It’s Sunday morning and you’re on your way home from the big South By Southwest music and bacchanalia conference, resting your cauliflower ears for Springsteen’s church service later that night, and all you want is some peace and quiet. You keep to yourself in the Houston airport. When the boarding call comes, you get in line, get on the plane, and make your way to the window seat over the two people in your row, a young mom and her son. You settle in. You and the mom both open your books at the same time.
She’s very tan. She instantly reminds you of you and me and everyone we know. Her kid has a PSP and an iPod and a rogue-in-the-making smile. You look out the window, put your head in your book, but she’s bright and alive and wants to talk. So do you, it turns out. You put your books down and she tells you about her stay-at-home-mom life and how she and her son are on their way to Utah for a ski trip, leaving her husband and their other two sons back in Texas for a week. She has the cant of the uncaged.
The plane takes off as you make small talk about the weather in Texas and Minnesota. Her kid has his headphones on. She tells you about herself. She has never had a drop of alcohol, drugs, or caffeine in her system. She played basketball and lacrosse in college; tennis and skiing now. There isn’t an iota of pretention to her, and it occurs to you that she might be the happiest person in the world. She’s not wearing a wedding ring; yours catches the light from the sun blazing in from behind the clouds you are tearing through at thousands of miles an hour.
Her name is Amanda. Her grandmother, who died at age 98, contended that reading and feeding your mind keeps you young. She is very polite. Southern belle, raised by a blueblood Boston mother and an Irish-American father who called her “kiddo.” They’re both dead. Dad when she was 22; Mom a few years later. As she talks about them and her sisters, tears well up in her bright blue eyes. One teardrop slowly pools in the eyelid closest to you. You know it’s going to fall, and you know what you have to do when it does, even though you’re not sure if you should.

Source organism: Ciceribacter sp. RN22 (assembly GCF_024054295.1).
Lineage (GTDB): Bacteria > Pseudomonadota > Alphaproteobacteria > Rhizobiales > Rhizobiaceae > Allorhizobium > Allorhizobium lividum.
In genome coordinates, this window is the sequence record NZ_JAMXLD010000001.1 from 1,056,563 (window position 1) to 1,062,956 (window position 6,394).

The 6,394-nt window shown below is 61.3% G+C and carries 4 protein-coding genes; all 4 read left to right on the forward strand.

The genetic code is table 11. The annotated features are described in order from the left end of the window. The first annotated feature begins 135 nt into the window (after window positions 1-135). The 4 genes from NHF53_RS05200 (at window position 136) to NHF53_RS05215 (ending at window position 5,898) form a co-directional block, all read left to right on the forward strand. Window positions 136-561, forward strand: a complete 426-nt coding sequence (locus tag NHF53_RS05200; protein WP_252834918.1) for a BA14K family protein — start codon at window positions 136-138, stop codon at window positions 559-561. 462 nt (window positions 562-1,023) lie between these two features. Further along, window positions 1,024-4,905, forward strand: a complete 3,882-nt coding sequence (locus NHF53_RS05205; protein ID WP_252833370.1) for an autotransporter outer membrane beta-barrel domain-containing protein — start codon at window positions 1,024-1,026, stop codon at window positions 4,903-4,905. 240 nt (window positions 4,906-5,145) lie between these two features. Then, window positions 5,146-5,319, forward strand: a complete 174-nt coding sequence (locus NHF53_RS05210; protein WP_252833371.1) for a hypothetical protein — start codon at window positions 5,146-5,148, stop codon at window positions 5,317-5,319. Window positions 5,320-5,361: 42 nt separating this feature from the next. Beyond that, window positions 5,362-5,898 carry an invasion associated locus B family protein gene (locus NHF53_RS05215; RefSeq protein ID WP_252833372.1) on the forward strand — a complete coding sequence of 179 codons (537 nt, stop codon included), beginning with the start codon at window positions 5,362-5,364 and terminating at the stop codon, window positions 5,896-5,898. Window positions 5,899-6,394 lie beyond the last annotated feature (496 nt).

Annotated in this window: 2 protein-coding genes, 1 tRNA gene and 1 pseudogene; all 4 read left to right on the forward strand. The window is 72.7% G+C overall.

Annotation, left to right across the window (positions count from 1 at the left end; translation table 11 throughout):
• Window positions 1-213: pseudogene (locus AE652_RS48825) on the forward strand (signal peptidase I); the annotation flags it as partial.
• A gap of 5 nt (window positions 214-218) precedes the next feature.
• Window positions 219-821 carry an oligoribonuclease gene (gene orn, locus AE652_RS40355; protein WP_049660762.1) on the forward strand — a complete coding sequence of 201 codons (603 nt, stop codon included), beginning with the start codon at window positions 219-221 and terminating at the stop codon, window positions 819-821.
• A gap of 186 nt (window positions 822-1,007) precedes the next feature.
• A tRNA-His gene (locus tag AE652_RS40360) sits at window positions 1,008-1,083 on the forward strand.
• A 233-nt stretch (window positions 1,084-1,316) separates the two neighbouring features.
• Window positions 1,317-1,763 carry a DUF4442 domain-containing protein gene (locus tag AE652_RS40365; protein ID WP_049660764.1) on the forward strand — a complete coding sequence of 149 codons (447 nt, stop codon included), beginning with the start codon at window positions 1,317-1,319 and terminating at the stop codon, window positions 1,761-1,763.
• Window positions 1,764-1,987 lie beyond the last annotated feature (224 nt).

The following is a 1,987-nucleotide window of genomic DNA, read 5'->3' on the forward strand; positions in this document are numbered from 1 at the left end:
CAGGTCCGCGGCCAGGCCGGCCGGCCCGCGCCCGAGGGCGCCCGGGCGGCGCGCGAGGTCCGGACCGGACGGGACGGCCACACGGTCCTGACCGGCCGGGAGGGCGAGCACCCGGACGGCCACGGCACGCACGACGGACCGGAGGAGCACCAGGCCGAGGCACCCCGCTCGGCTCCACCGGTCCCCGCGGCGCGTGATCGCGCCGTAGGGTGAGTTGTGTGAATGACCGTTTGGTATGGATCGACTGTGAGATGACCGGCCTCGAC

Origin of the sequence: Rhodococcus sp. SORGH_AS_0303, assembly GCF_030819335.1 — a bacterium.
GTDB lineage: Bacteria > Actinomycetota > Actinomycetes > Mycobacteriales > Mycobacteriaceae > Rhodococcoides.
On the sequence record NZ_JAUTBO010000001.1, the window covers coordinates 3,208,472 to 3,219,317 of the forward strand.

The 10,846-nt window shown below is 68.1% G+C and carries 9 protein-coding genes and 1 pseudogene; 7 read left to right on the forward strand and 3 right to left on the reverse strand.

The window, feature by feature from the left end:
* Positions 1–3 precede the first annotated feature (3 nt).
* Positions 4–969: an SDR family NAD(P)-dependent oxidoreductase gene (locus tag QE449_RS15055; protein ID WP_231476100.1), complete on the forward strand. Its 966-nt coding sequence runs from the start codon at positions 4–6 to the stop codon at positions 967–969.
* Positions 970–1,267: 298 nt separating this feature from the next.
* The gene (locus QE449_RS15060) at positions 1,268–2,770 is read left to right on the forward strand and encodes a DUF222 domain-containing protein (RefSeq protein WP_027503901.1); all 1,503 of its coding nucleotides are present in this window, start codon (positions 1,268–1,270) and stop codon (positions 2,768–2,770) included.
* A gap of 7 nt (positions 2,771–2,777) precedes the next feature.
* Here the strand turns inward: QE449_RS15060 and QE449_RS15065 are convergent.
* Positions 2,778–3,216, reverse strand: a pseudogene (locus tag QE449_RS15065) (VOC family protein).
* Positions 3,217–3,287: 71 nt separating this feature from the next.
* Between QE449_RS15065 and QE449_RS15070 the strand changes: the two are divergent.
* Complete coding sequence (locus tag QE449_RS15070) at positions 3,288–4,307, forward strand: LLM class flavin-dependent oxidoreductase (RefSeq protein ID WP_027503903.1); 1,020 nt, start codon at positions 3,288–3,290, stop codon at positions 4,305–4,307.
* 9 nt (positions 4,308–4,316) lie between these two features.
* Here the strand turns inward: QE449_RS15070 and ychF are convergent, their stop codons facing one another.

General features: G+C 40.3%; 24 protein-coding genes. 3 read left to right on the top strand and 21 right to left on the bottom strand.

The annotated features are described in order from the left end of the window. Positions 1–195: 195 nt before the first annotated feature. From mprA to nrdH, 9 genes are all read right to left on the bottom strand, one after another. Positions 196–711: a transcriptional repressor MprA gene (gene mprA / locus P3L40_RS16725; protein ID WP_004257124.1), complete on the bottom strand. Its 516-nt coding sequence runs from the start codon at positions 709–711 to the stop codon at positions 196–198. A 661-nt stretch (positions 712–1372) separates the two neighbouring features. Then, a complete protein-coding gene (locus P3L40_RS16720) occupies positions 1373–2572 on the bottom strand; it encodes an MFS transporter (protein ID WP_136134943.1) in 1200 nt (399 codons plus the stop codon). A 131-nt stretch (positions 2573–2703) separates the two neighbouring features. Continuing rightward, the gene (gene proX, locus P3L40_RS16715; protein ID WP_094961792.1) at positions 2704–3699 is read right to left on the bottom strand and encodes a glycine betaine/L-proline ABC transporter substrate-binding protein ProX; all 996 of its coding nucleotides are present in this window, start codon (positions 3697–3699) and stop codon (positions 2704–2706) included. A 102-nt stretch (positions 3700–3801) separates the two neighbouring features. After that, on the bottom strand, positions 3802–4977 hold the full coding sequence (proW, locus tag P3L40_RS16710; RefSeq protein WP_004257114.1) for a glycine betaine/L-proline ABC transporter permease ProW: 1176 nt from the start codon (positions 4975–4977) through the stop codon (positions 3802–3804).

After what seems like forever, the tear drops, and you brush it away from her eyelid and her cheek. She thanks you, not taken aback in the least, rolls her eyes with slight embarrassment, and continues to talk about her father. A few more tears fall, but you leave the mop-up duties to her. Her son is listening to the audio book of “The Spiderwick Chronicles.”
She tells you about a boy she used to know. She met him when she was in 8th grade. He was a couple years older than her, but they spent the summer biking around a man-made lake in the town that she and her family had just moved to. She was killing time while her family’s new house was being built, and excited to start her new school. Her family lived in a gated community, his on the outside of town. Hers had money, his didn’t.
The talk was easy between them. They became good friends, growing up together, talking about their lives. Near the end of the summer, he asked her to be his girlfriend. She politely declined. He wasn’t her type — she’s always liked athletic guys — and so she told him she just wanted to be friends. He said he was fine with that.
Over the next few years, they saw each other in the halls at school and she always said “Hi” to him and vice versa. She was popular and pretty and he was a loner. She never told her friends about how he asked her out, because that would have been gossipy and disrespectful. After his first semester at college, he came home for Christmas, turned the car on in the garage and killed himself. She cried for the longest time. She still feels guilty about it, even though she knows it wasn’t her fault. Her dad explained to her that death is a part of life and that, “It just gets harder, kiddo.”
The plane lands and you say goodbye. You tell her kid to keep playing baseball. She wishes you luck on your career. You brush her arm slightly because a hug would be too forward, and then you walk away, back to your life, not knowing what the hell that was all about but that it was nice while it lasted.
Jim Walsh lives and grew up in East Harriet.